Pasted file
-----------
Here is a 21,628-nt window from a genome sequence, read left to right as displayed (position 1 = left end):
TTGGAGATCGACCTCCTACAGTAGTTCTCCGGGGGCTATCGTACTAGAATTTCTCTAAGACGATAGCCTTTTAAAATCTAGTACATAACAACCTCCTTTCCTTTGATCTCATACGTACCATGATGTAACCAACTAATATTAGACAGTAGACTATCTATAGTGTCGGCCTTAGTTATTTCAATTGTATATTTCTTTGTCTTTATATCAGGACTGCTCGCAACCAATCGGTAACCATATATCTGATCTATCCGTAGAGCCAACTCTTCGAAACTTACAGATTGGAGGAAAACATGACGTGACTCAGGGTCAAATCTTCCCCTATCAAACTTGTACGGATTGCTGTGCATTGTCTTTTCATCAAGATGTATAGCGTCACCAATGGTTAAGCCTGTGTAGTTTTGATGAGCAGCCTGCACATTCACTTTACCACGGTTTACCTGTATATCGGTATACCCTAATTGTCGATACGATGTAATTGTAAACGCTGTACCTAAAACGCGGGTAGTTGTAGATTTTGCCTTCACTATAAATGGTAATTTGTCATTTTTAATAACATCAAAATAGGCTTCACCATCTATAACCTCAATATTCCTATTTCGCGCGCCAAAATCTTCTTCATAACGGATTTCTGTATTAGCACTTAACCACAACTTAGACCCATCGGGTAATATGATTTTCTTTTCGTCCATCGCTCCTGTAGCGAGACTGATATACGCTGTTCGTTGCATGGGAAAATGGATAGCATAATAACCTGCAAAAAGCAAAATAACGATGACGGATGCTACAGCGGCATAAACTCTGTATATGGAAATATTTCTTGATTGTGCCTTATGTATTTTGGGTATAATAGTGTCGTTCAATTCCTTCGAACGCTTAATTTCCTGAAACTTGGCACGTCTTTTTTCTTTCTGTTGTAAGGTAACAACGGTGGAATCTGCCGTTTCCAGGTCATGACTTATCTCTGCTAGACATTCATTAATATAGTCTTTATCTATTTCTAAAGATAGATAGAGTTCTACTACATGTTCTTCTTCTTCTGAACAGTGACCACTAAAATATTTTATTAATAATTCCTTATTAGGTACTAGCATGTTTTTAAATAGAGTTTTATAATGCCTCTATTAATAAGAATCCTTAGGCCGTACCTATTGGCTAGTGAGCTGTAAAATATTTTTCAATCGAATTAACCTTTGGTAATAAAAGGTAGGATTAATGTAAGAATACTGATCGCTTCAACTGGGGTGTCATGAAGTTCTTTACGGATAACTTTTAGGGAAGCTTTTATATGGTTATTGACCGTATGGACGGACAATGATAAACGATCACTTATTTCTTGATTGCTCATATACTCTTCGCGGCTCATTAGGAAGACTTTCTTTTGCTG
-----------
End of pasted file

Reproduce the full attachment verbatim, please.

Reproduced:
Here is a 21,628-nt window from a genome sequence, read left to right as displayed (position 1 = left end):
TTGGAGATCGACCTCCTACAGTAGTTCTCCGGGGGCTATCGTACTAGAATTTCTCTAAGACGATAGCCTTTTAAAATCTAGTACATAACAACCTCCTTTCCTTTGATCTCATACGTACCATGATGTAACCAACTAATATTAGACAGTAGACTATCTATAGTGTCGGCCTTAGTTATTTCAATTGTATATTTCTTTGTCTTTATATCAGGACTGCTCGCAACCAATCGGTAACCATATATCTGATCTATCCGTAGAGCCAACTCTTCGAAACTTACAGATTGGAGGAAAACATGACGTGACTCAGGGTCAAATCTTCCCCTATCAAACTTGTACGGATTGCTGTGCATTGTCTTTTCATCAAGATGTATAGCGTCACCAATGGTTAAGCCTGTGTAGTTTTGATGAGCAGCCTGCACATTCACTTTACCACGGTTTACCTGTATATCGGTATACCCTAATTGTCGATACGATGTAATTGTAAACGCTGTACCTAAAACGCGGGTAGTTGTAGATTTTGCCTTCACTATAAATGGTAATTTGTCATTTTTAATAACATCAAAATAGGCTTCACCATCTATAACCTCAATATTCCTATTTCGCGCGCCAAAATCTTCTTCATAACGGATTTCTGTATTAGCACTTAACCACAACTTAGACCCATCGGGTAATATGATTTTCTTTTCGTCCATCGCTCCTGTAGCGAGACTGATATACGCTGTTCGTTGCATGGGAAAATGGATAGCATAATAACCTGCAAAAAGCAAAATAACGATGACGGATGCTACAGCGGCATAAACTCTGTATATGGAAATATTTCTTGATTGTGCCTTATGTATTTTGGGTATAATAGTGTCGTTCAATTCCTTCGAACGCTTAATTTCCTGAAACTTGGCACGTCTTTTTTCTTTCTGTTGTAAGGTAACAACGGTGGAATCTGCCGTTTCCAGGTCATGACTTATCTCTGCTAGACATTCATTAATATAGTCTTTATCTATTTCTAAAGATAGATAGAGTTCTACTACATGTTCTTCTTCTTCTGAACAGTGACCACTAAAATATTTTATTAATAATTCCTTATTAGGTACTAGCATGTTTTTAAATAGAGTTTTATAATGCCTCTATTAATAAGAATCCTTAGGCCGTACCTATTGGCTAGTGAGCTGTAAAATATTTTTCAATCGAATTAACCTTTGGTAATAAAAGGTAGGATTAATGTAAGAATACTGATCGCTTCAACTGGGGTGTCATGAAGTTCTTTACGGATAACTTTTAGGGAAGCTTTTATATGGTTATTGACCGTATGGACGGACAATGATAAACGATCACTTATTTCTTGATTGCTCATATACTCTTCGCGGCTCATTAGGAAGACTTTCTTTTGCTG